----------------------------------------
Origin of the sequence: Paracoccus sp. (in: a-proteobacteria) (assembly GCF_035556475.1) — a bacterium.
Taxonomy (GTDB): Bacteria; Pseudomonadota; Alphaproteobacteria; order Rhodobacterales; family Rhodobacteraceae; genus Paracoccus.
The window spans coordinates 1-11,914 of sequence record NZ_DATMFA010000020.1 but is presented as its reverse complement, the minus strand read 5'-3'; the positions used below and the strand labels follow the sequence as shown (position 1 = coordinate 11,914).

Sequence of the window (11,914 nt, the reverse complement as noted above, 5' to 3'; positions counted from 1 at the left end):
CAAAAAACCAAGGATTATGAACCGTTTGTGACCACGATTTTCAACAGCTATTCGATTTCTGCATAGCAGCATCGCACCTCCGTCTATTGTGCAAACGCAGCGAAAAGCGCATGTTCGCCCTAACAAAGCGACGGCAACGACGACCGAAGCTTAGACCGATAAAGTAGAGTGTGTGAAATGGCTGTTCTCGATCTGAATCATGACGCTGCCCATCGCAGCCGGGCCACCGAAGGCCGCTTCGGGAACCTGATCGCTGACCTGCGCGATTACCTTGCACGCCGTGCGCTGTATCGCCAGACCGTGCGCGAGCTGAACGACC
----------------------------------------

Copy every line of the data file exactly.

Origin of the sequence: Paracoccus sp. (in: a-proteobacteria) (assembly GCF_035556475.1) — a bacterium.
Taxonomy (GTDB): Bacteria; Pseudomonadota; Alphaproteobacteria; order Rhodobacterales; family Rhodobacteraceae; genus Paracoccus.
The window spans coordinates 1-11,914 of sequence record NZ_DATMFA010000020.1 but is presented as its reverse complement, the minus strand read 5'-3'; the positions used below and the strand labels follow the sequence as shown (position 1 = coordinate 11,914).

Sequence of the window (11,914 nt, the reverse complement as noted above, 5' to 3'; positions counted from 1 at the left end):
CAAAAAACCAAGGATTATGAACCGTTTGTGACCACGATTTTCAACAGCTATTCGATTTCTGCATAGCAGCATCGCACCTCCGTCTATTGTGCAAACGCAGCGAAAAGCGCATGTTCGCCCTAACAAAGCGACGGCAACGACGACCGAAGCTTAGACCGATAAAGTAGAGTGTGTGAAATGGCTGTTCTCGATCTGAATCATGACGCTGCCCATCGCAGCCGGGCCACCGAAGGCCGCTTCGGGAACCTGATCGCTGACCTGCGCGATTACCTTGCACGCCGTGCGCTGTATCGCCAGACCGTGCGCGAGCTGAACGACC